On Saturday ESPN Radio's "The Sporting Life," host Jeremy Schaap and ESPN Senior Writer Howard Bryant discussed "the increasingly rocky relationship between Trump and athletes." Author of "The Heritage: Black Athletes, a Divided America, and the Politics of Patriotism," Bryant said President Donald Trump is dragging athletes into a culture war and the new no-kneeling rule he forced on the owners was a "stab in the back."
Schaap started the interview by asking Bryant for a reaction to this week's Trump withdrawal of an invitation to the Super Bowl champion Eagles to a White House celebration, which only a handful of players and the mascot agreed to attend. Bryant responded:
"We're in the middle of a culture war, and we can see that the president sees this as not only something that he can capitalize off of politically, but also something that the players now have to make a decision on, in that is the White House visit respect for the office or a repudiation of him? And I think that what we saw with the Eagles—they did not see it as you just kinda go even if you don't like the guy in office because you have so much respect for the office and who gets to go to the White House in our lifetime. I think they really viewed this as no, it's a direct repudiation of you, we're not going. Not because we disagree with your foreign policy, but because we disagree with you period."
To Bryant, the deal breaker for the Eagles who weren't planning to attend was Trump's September speech in Alabama when he called kneeling protesters SOBs.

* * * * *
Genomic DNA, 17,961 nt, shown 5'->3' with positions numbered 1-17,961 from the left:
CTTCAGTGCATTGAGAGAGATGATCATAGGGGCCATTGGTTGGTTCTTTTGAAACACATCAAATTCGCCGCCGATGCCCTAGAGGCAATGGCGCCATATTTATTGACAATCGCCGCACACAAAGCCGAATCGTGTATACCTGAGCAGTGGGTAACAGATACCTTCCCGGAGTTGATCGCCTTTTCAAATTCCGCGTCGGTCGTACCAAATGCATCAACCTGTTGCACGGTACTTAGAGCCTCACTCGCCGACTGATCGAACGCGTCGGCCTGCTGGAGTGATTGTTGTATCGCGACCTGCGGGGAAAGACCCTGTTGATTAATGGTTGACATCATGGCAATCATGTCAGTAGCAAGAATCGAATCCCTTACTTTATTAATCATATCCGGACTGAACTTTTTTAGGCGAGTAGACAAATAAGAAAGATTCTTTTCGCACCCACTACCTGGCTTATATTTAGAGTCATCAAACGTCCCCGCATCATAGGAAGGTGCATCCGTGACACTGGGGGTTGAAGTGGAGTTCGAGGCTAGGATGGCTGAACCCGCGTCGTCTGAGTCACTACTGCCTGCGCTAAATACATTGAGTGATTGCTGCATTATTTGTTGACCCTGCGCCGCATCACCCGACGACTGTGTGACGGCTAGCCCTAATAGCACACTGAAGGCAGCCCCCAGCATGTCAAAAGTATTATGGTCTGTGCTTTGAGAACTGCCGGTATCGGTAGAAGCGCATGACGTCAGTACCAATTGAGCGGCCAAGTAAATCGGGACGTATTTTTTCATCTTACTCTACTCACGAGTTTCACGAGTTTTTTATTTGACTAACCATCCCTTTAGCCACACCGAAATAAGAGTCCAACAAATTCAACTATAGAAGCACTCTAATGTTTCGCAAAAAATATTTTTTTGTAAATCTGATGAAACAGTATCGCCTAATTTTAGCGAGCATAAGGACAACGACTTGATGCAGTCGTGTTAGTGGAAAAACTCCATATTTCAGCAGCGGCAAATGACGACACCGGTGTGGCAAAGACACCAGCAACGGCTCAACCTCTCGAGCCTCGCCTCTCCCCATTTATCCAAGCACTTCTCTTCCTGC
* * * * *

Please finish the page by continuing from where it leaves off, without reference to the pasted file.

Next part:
"And I think that is a direct reaction from what the president did in September, calling the players SOBs and questioning their citizenship and questioning whether or not they even belonged in the country," Bryant said.
Also, Bryant thinks the activist players believed their social justice concerns were settled when the NFL gave them $89 million to throw at racial inequality, prison reform and education reform. The players view the recent decision of the league to ban anthem protests as a betrayal inspired by their biggest critic, the president. Bryant said:
"So then for the owners to come out with a national anthem policy it sorta seems like being stabbed in the back, like a double cross. And then for Donald Trump to go and attack them for political points, and the players said, 'you know what? You mess with us, we'll mess with you.' And that's where we're at."
Schaap asked how "we" can possibly sustain another 2 1/2 or 6 1/2 years of Trump drama "that doesn't seem sustainable."
Bryant said "when you've got a White House that keeps inserting sports into its politics" it is a sustainable battle between Trump and athletes. Discounting the national outcry against disrespectful kneelers, Bryant claims we're not really sure how people feel because 90 million people didn't vote. Though a confused Bryant isn't sure where the public stands on this whole thing, he also says, "Right now, it's been completely one-sided. It's been to blame the players and to blame the kneelers and to blame everybody who's wearing the uniform."
The interview came to an end with Bryant getting in one more dig at the president and plugging his book and his favorite complaint: too many military salutes, military family reunions and too many American flags at sports event. "Where we're really at is, you know we're in year 18 of post-9/11 politicization and militarization of sports. And on top of that now you've got another wild card element which is the president attacking players when he decides to attack them."
It may come as a surprise to Bryant that his athlete heroes are no angels. Colin Kapernick fired the first "shot" in sports' culture war. LeBron James has sworn at President Trump and called him a "bum." Stephen Curry called him "an asset without the et."